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Real estate record and builders' guide: v. 57, no. 1456: February 8, 1896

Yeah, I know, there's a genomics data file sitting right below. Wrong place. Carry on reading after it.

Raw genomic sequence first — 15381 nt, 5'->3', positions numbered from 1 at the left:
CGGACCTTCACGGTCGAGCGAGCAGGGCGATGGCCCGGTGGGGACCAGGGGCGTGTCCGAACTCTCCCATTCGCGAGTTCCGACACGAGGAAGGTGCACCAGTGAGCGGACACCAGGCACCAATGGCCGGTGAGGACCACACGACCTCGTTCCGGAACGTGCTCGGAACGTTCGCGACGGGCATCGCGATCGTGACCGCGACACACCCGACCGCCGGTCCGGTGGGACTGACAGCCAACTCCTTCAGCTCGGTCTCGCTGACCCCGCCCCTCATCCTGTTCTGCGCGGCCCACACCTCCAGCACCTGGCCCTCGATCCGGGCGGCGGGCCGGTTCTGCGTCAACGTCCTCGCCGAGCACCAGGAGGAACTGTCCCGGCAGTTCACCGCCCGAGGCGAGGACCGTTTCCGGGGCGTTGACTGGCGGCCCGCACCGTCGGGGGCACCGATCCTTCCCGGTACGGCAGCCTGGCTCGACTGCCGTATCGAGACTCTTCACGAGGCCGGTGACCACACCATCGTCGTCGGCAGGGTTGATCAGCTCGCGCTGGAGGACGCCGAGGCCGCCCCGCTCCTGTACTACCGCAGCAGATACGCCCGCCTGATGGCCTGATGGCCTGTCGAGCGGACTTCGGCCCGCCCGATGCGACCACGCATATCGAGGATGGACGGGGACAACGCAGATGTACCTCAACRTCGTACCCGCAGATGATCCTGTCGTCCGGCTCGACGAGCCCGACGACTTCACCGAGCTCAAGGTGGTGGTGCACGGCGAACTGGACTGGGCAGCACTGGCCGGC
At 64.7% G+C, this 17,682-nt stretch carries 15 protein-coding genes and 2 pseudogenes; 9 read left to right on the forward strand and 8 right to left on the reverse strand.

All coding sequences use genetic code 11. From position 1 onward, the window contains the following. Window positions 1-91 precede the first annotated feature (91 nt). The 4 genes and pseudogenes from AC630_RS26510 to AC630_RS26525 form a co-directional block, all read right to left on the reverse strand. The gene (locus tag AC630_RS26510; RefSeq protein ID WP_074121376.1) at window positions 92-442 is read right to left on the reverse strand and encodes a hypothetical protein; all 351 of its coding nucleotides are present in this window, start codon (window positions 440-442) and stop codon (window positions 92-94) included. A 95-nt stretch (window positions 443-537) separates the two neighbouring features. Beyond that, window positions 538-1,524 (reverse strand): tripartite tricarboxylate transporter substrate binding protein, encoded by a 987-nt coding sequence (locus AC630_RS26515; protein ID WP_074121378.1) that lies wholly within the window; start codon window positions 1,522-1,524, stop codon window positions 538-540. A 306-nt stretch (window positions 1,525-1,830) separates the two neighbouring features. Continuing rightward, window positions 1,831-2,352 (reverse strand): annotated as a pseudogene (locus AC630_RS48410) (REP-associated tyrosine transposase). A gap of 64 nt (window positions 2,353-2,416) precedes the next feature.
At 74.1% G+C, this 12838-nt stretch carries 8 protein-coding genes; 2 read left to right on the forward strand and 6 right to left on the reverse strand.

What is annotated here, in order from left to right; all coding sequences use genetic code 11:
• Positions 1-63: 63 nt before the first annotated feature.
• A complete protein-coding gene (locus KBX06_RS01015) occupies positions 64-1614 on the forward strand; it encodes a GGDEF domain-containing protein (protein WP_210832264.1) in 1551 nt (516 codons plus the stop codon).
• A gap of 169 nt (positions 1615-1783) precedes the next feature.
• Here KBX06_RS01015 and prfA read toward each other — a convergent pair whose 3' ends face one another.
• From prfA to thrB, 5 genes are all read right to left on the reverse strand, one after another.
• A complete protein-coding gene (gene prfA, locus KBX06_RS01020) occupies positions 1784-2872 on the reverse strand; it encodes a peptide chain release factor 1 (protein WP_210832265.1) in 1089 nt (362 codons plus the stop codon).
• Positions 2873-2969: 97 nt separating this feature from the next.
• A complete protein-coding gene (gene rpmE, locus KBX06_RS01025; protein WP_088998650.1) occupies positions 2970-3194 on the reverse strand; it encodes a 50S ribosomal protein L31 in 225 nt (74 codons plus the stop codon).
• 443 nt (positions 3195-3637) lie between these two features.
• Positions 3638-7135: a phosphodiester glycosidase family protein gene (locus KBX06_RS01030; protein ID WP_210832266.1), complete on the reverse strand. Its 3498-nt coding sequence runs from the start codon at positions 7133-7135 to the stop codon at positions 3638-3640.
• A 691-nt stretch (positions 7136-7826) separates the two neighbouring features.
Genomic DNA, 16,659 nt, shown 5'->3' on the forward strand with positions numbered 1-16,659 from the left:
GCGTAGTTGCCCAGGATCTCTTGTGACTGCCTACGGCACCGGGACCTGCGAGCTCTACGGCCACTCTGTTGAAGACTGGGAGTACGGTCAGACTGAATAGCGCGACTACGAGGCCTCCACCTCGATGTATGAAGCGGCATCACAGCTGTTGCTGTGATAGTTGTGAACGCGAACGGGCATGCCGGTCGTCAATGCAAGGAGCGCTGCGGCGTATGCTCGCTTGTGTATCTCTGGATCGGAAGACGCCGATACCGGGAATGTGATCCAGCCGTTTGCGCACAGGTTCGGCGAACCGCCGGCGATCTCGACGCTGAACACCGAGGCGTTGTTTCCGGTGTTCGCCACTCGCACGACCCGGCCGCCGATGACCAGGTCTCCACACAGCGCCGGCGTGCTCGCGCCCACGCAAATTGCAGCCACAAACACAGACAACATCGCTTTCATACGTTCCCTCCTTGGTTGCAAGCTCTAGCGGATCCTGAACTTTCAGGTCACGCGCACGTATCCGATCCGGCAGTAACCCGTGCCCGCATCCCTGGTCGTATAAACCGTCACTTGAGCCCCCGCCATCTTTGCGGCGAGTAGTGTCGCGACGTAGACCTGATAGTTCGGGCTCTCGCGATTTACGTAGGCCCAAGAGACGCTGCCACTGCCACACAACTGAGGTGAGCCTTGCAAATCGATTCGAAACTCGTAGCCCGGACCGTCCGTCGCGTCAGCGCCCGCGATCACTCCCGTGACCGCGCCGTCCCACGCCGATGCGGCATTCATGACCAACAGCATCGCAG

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Pebraary 8,1896 Record and Guide. 213 ESTABUSHEB^ ^^«VCU2W^ 1868, Dev&ieD to I^L Estate . Buildi)/o AR.cKrTZ(nvjRE j{ousEilou> OEGOipBt Basnfess Atfo Themes of GEifeivi l)^reBF»Ti PRICE, PER YEAR IN ADVANCE, SIX DOLLARS. Published every /Saturday. TBLBPHONB,......OOBTLANDT 1870 Uommonlcatlons shotUd be addressed to C, W, SWEET, 14-16 Vesey Street J, 1, LINDSET. Business Manager. "Entered at the Post-offlce at New York, If. T., as second-class matter." Vol. LVII. FEBRUARY 8, 189(1 No. 1,4.56 The Record and Guide will furnish you with daily detailed reports of all building operations, compiled to suit -yotiR business specifically,.for 14 cents a day. Tou are thus kept informed of the entire market for your goods. No guess work. Every fad verified. Abundant capital and the thirty years'experience of Thk Record and Guide gitaraiifee the com¬ pleteness and authenticity of this service. Sendito 14 and 16 Vesey street for information. WHATEVER may have beeu in the minds of the Adminis¬ tration when it was decided to offer the new loiin to popular subscription, it must be admitted that the results give their policy every appearance of success. It is not actually the subscriptions of the humbler classes of the people, liowever, that have brought about this result, but the bids came from so many directions that they give an air of spontaneity and popu¬ larity to the whole business, and so long as appearances are kept up it does not matter from the official point of view that the ultimate destination of tbe bonds is pretty miicli as if they had been sold en bloc to a syndicate, as they ought to have been. The failure of the lowly citizen to come forward with his savings bank deposit to buy bonds is, in the peculiar circumstances of the times, a matter for congratulation, because it would have been impossible for those people to get the gold to pay for them except at tlie Treasury, or by going into the market and putting tlie desired metal to a comparatively high premium. As it is the bulk of the bonds will go to people who can get gold witliout calling upon the Treasury for it, or disturbing the market, and whose interests are best served by the purpose of the issue being achieved and preventing what would be prettj' nearly as bad, gold goiug to a high premium. Another point that cannot fail to have a bearing on the commer¬ cial situation is the confidence shown by the most astute linaneiers that the United States will iilways redeem its currency in gold. Congress on its part ought to .see two very important and promi¬ nent points in connection with tliis loan; they are tin- avowed preference shown for the gold standard, and that it is due to themselves that the bonds of the United States sell below those of nearly every other great Power ; and, in fact, that Americans themselves give preference in their investments to the issues of the large cities, whenever such are redeem¬ able in gold. Whether Congress sees these things or not, the ettect of the issue cannot fail to benefit the business situation ; the ettects may uot be perceptible at once, but they are sure to come. In addition to this we are itp- proaching the sciison of the year when .activity increases and spreads, and when, as a consequence, even bad news, should any come, would not hiive so much influence as in the winter days, when men's energies are not so fully taxed as the.y soon will be. manufactures. The Mexican budget figures the expenditures at $46,015,162 and the revenue at $46,101,162, leaving a small sui'plus of $86,000. There is some talk of the gold mining industry of the Rand having been permanently injured by the recent troubles in the Transvaal, and of a large amount of capita having been drawn from it to seek investment elsewhere. There is no doubt that a good many people who had undeveloped ventures on their hands when these troubles broke find them¬ selves in an embarrassing position, and that it will take some time to get matters running smoothly again, but the owners of paying properties .are not likely to let go their hold upon a dis¬ trict with such a splendid record for results, if the conditions foi working can be maintained ou a reasonable basis. •T3ECENT adverse political influences are displaying their -»-li effects on European business. For instance, the new loans offered in London during January were the .smallest of auy for that month in tive consecutive years, and the German textile trade reports business with England paralyzed. There are, how¬ ever, m.any projects on foot which only require a change in public feeling to bring them onto the carpet and give a better tone to business. Au important report has been presented by the dele¬ gation, consisting of representatives of both employers and employees, which was sent by the British Iron Trade .\ssociation to inquire into the conditions of the manufacture of iron and steel on the Continent, in view of the force and success of foreign competition with Great Britain iu that line. The ultimate find¬ ing of the delegation was that, if Euglish manufacturers enjoyed the same railway rates and royalties as those on the Continent, foreign competition could be defied in neutral markets. Russia's determination to push the Siberia;! railroad to completion is shown by an extraordinary provision iu the budget for the cur¬ rent year of $65,000,000 for that work. The foreign trade of France last year declined in imports $30,000,000 and increased ia escorts $60,000,000, $46,000,000 of the latter being in CONSOLIDATION promises to throw the entire business of government in this section into a state of complete chaos. The project hitherto has been almost eutirely in the hands of cranks aud enthusiasts and politicians, and, of course, the scheme they have concocted is merely a crude jumble of " notions " formulated for legislative actiou. We seldom get anything better. It is made by precisely the same process as we adopt in the creation of a great part of our laws. .Schemers or cranks get to work with a free hand while the mass of citizens, whose daily interests are .seriously effected by botched legislation and laws mainly for " politics," remain quiescent either until the very last hour for actiou, as in this matter of consolidation, or until they actually feel the sh.aip consequences of their indifference. Our people seem to think that there is some Providence existing to specially protect tlieui from the legitimate penalties of their short comings. At the hearing before Lexow last .Saturday, the jn'otesting citizens frankly admitted that they had allowed years to go by without raising their voice about consolidation, and the strange thing is that, after such ii confession, they, or any one else, should be siu'prised that politicians give practically no consideration to luiblic opin ion. The leal estate interests in this city ought not to say a word if a cnide scheme of consolidation does go through which saddles them, by iind by, with hetivy burdens. They hiive been grossly indifferent to their own concerns, and with supreme indifference have left the management of what is peculiiirly their affiiir to any oue who should find interest enough to meddle with it. Haven't we heard that coii.solidation is a good thing because hackmen think it will give them more lares; because it will build u)) the Staten Islaud water front; because it will make the outskirts of Brooklvn available as a site for residences for people who won't live "outside of New York." Yes, we have heard from all these important interests, which made so deep an impression upon the great mind of Lexow, but we have not heiird from the real estate interests of New York City, unless the skirmish which occurred last Saturday is to be regarded as an encounter in force. CHICAGO did not build its big buildings on sand, but, what was worse, on an earthy mush, and the result is settling, of proportions sufficient to aw.aken a good deal of alarm. It has been the practice of all the heavy buildiugs iu Chicago to crack in consequence of the subsidence of the foundations. There have for niiiny years been openings iu the walls of the Govern¬ ment building and in the County building there, which ought to have been a warning to the architects of the recent big build¬ ings, but which do not appear to have impressed them suf¬ ficiently. The most prominent victim of this imprudence is the Board of Trade building. Expert examinations of this structure have been made at short intervals during the past six years, which shows that the average settlement is three-sixteenths of an inch a mouth. The maximum total settlement during this time was 16 inches and the minimum 8I3 inches. 'I'he inequali¬ ties of the settlement have caused serious breaks in the walls and made necessary extensive repairs. An expert engineer has declared that the high buildings of Chicago overload the soft clay on which they rest, aud if the foundations of some of them are not strengthened they will be total wrecks in a few years, like the Government building. The importance of these facts for New York is not that mistakes have been made in Chicago, but in calling attention to the necessity for very careful examina¬ tion under official supervision of foundations for high buildings Fortunately the nature of the sub-soil in New York is more capable of bearing the great loads which these buildings repre¬ sent thau that of auy of the other large cities. Still, it displays weaknesses in spots that require special treatment, and, as dam¬ age in any particular direction would cause general uneasiness, it would be well the public should have assuranc tha^ every precaution is being taken to insure safety. It is not to be supposed for a moment that; an architect will endanger his reputation by placing his building upon any but what he believes a sure foundation, but mist.akes will occur. The structural per¬ fection of one large apartment hotel has been impugned this week before the Commission of Accounts by an architect who should know what he is talking about, and this, most probably,